Gay minister gets Ugandan anti-gay law assurances

Mogens Jensen travels to African country to get a promise and a handshake from the anti-gay PM

The trade and development minister, Mogens Jensen (S), who is himself gay, has just returned from Uganda in a bid to make it clear to the African country's government that its desire to pass an anti-gay law is a clear breach of human rights.

Jensen met with Ugandan officials, including the prime minister Patrick Amama Mbabazi, informing them that the anti-gay law was unacceptable and should not be ratified.

“The essential element is how the Ugandan authorities decide to interpret and enforce the law," Jensen said in a press release. “The Ugandan government assured me that LBGT persons wouldn’t be discriminated against, such as in connection with health needs.”

Jensen was also assured that the police would step in should anyone attempt to take the law into their own hands and attack members of the gay community.

READ MORE: Minister restructures Ugandan aid in wake of anti-gay law

Clinics getting aid
Jensen also met with human rights organisations and advocates in the African nation, which have petitioned for the controversial law to be annulled at the Ugandan Constitutional Court.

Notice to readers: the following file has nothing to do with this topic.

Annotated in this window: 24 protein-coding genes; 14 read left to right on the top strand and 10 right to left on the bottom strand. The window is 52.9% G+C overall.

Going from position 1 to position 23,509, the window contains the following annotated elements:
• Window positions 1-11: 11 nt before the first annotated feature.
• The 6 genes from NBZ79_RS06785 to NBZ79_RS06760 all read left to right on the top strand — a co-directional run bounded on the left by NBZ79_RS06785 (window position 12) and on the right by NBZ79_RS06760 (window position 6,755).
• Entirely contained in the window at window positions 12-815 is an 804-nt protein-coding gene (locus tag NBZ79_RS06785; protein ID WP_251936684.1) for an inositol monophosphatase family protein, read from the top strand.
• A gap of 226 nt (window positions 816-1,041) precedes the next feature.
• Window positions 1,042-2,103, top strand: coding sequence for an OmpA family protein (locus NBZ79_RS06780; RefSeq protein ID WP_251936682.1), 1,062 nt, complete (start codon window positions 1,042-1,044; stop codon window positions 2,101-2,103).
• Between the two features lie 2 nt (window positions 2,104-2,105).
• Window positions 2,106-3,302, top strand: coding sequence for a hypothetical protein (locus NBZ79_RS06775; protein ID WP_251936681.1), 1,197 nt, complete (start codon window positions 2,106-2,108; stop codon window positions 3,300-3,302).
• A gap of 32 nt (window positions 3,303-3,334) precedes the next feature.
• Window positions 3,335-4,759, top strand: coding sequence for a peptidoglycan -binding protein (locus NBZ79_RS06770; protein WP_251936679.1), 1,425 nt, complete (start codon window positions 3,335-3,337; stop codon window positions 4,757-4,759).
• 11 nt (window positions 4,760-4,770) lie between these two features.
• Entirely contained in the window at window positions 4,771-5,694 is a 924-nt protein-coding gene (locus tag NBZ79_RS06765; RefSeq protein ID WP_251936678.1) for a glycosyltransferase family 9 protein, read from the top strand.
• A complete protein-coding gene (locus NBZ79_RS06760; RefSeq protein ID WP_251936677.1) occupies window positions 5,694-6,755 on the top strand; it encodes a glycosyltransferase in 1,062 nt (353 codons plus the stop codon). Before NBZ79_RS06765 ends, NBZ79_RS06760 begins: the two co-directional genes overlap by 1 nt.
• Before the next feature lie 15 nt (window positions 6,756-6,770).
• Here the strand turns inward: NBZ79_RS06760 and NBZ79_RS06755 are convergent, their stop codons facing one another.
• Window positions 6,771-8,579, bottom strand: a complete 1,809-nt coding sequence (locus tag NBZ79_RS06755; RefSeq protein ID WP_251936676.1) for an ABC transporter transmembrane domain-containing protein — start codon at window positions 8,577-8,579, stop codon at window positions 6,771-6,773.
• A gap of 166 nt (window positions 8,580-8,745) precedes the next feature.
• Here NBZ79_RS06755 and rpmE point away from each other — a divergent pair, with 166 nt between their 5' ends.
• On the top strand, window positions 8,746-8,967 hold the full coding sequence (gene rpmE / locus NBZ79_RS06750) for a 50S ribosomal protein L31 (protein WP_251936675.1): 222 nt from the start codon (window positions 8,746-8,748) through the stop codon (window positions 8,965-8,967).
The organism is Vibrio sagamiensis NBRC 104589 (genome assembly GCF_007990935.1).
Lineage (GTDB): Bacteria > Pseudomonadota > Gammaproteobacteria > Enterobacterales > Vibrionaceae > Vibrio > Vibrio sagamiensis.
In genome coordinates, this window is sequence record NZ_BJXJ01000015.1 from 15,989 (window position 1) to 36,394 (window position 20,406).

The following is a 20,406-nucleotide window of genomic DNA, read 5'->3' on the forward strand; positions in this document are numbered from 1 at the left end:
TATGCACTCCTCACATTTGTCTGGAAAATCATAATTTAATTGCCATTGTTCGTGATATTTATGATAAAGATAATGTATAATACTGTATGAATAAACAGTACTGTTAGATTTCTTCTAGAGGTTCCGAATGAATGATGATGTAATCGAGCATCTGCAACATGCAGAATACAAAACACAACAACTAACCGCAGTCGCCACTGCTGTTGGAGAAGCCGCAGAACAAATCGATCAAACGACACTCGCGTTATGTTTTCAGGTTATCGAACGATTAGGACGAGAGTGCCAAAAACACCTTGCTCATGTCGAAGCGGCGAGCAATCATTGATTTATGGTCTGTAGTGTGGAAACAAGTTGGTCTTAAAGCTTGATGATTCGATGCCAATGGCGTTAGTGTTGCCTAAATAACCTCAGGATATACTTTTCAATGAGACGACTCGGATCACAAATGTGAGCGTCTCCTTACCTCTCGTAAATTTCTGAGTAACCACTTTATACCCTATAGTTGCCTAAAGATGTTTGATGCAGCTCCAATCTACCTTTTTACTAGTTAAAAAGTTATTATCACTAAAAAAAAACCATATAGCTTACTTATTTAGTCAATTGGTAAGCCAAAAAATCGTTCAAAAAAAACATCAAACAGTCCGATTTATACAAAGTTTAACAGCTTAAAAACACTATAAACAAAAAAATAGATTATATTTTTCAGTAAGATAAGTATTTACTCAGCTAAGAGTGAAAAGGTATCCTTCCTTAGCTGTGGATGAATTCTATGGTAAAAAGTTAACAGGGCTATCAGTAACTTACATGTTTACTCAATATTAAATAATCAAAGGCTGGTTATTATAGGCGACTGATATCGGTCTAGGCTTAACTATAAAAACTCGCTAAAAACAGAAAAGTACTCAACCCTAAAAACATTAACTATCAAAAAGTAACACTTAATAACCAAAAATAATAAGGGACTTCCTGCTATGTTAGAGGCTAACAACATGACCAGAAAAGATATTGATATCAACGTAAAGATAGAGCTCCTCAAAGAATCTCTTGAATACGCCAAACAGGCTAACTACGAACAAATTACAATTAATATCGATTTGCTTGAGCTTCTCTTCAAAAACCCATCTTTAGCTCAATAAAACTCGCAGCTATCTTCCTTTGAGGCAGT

”The meeting with the civil society activist confirmed that Denmark has chosen the right course in this difficult case,” Jensen said. "There was a clear belief to maintain the critical dialogue with the government and to continue supporting the progressive work, such as the restructuring of Danish development aid.”

Jensen met with personnel and consumers of a clinic at one of the largest public hospitals in Uganda, which particularly assists sexually vulnerable groups in the country, including gay people and prostitutes.

The clinic will greatly benefit from the additional seven million kroner of Danish aid that it will now receive following the restructuring of Denmark's aid to Uganda in response to the signing of the anti-gay law.